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American Steamship Company refuses to accept agreement or offer reasonable proposal; AMO goes on strike

Licensed deck and engineering officers and stewards represented by American Maritime Officers August 1 walked off American Steamship Company vessels after AMO's contract with the company expired at midnight July 31, 2011.

"This strike is the result of American Steamship's Company refusal to negotiate in good faith, or even present a proposal that recognizes the professionalism of the AMO officers and stewards and their value to a company that operates very profitably with AMO onboard its ships," said AMO National President Tom Bethel.

"When asked for a final offer, ASC presented AMO members with a proposal that would cut 14 jobs arbitrarily, give the company the ability to eliminate a total of 56 jobs, and would fail to fund the medical, retirement and training benefits of AMO officers," Bethel said.

"In all, 99 percent of AMO members working for the company voted to reject ASC's proposal," Bethel said. "This strike is the unfortunate but predictable outcome of American Steamship Company's effort to break the union and punish AMO officers for doing their jobs and doing them exceptionally well.

"All the while, American Steamship Company has been actively trying to hire and recruit scabs to replace AMO officers on their ships," Bethel said. "The company is trying to drag out the negotiating process as long as possible beyond the deadline and is asking AMO members to continue working without a contract while they do it.

"Over the past week, company representatives have repeatedly boarded the ships and offered the captains an escalating series of bribes," Bethel said. "Meanwhile, ASC has failed to contact AMO with a reasonable proposal."

Six months ago, AMO offered American Steamship Company (ASC) the opportunity to be the first Great Lakes operator to negotiate a successor agreement to the existing contract, such that the agreement between AMO and ASC would have set the pattern for the Great Lakes fleet. ASC and its parent company, GATX, declined the opportunity.

Since that time, AMO has secured successor agreements and/or extensions with every other AMO-contracted employer on the Great Lakes. ASC and GATX would not even begin the negotiating process with AMO until two weeks ago.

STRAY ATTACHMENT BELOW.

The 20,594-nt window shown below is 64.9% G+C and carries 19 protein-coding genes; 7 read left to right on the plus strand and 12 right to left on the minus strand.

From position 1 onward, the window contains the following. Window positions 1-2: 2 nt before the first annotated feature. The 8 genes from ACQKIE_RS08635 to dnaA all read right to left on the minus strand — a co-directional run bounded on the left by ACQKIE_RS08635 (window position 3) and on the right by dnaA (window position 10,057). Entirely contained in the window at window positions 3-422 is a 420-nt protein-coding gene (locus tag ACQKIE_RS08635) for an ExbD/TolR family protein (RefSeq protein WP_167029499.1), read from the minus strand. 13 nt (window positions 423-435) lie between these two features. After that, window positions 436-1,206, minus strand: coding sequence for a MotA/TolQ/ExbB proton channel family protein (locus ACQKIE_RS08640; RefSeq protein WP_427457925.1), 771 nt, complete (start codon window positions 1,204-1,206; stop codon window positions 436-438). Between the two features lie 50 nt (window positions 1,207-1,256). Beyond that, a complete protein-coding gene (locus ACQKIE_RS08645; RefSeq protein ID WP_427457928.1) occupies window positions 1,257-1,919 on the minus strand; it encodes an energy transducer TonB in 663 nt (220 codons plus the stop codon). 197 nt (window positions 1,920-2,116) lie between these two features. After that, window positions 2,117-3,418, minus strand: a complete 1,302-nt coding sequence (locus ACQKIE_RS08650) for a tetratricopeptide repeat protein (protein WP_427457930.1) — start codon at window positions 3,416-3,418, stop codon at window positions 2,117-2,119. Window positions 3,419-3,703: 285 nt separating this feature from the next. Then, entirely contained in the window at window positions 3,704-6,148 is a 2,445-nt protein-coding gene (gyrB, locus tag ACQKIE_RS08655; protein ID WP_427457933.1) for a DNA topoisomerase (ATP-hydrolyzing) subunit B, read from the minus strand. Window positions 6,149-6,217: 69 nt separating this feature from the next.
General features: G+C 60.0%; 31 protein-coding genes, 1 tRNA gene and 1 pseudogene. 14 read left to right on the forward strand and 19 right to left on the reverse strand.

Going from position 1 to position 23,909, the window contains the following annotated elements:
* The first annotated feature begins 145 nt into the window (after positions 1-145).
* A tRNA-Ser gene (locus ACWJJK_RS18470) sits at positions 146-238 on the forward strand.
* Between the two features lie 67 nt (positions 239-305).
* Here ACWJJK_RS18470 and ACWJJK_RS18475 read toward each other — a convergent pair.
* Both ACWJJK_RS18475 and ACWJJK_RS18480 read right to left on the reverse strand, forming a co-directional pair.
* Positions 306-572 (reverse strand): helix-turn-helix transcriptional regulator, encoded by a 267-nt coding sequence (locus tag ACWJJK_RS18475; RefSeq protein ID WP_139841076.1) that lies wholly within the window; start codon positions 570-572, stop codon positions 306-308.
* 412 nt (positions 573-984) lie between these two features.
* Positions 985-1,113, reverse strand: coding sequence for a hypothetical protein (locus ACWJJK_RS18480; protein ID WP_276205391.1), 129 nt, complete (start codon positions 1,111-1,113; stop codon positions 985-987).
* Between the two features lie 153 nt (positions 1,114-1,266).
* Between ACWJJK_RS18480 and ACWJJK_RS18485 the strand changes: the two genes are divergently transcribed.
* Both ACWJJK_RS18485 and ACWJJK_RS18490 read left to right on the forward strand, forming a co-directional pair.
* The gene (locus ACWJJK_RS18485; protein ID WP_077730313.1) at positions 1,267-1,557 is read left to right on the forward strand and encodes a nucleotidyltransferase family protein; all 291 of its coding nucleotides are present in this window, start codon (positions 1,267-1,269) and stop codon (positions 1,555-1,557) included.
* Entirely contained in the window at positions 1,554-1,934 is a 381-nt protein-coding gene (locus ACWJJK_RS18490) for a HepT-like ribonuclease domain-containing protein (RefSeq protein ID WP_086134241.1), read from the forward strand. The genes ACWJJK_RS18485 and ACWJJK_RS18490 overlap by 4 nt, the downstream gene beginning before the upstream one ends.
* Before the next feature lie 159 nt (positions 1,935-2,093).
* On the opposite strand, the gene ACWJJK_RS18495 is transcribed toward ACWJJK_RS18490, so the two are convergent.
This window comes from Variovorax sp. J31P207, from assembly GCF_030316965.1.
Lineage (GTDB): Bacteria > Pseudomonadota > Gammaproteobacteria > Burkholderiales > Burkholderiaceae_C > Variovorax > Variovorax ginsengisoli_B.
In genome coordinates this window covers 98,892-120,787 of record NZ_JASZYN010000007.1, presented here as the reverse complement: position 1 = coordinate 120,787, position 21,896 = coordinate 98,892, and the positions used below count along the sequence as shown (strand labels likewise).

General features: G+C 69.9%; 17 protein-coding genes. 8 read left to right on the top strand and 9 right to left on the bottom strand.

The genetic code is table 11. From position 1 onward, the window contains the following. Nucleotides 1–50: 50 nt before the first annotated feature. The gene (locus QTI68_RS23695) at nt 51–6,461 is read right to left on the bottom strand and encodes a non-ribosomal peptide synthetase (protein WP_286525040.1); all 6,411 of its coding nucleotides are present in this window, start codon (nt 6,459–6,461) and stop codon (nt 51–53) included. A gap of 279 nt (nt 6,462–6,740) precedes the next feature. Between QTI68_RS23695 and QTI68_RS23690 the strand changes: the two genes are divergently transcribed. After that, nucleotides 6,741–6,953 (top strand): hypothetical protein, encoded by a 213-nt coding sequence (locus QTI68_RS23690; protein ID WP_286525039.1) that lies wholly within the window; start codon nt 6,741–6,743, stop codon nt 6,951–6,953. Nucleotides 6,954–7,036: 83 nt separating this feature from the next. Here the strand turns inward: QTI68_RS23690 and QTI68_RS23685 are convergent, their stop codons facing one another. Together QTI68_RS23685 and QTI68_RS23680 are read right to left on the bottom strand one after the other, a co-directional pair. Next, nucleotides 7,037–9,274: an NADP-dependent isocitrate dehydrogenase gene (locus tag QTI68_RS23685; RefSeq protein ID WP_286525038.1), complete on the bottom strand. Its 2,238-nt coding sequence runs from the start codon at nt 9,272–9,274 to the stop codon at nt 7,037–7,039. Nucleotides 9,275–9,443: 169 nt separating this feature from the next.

During negotiations, AMO officials and company representatives discussed the terms of the pattern agreement at length, and AMO Plans executives met with ASC and GATX representatives to explain the benefit plans, contribution rates and to answer questions.

"The company representatives asked about moving some numbers around in different years of the agreement, but seemed comfortable with the terms," Bethel said. "ASC told us they'd take the contract to GATX for a decision. We told them they had to present a final offer to AMO well in advance of the contract's expiration. At that point, it looked like an agreement would be reached.

"The proposal GATX came back with was shocking, to say the least," Bethel said. "ASC wanted to cut jobs, have contractual permission to cut many more jobs at their discretion, refuse to fund AMO medical, retirement and training benefits, and replace established AMO benefit plans with inferior company benefits.

"When the ASC proposal was given to AMO members for a ratification vote, it was no surprise that nearly everyone voted it down," he said. "The company's Ameri-Force help wanted ads started popping up on the Internet and in newspapers in the Great Lakes region trying to bring in scab mates and engineers.

"This is clearly not about the economy and it's not about the competition," Bethel said. "This is a greedy company that is operating more ships and making more profits than any other on the Lakes.

"AMO's contract is completely reasonable and seeks only fair raises and the continuation of members' benefits at their current levels," Bethel said. "This strike is not what we want. But, we are standing together and we are committed to securing fair treatment and a reasonable contract from ASC."
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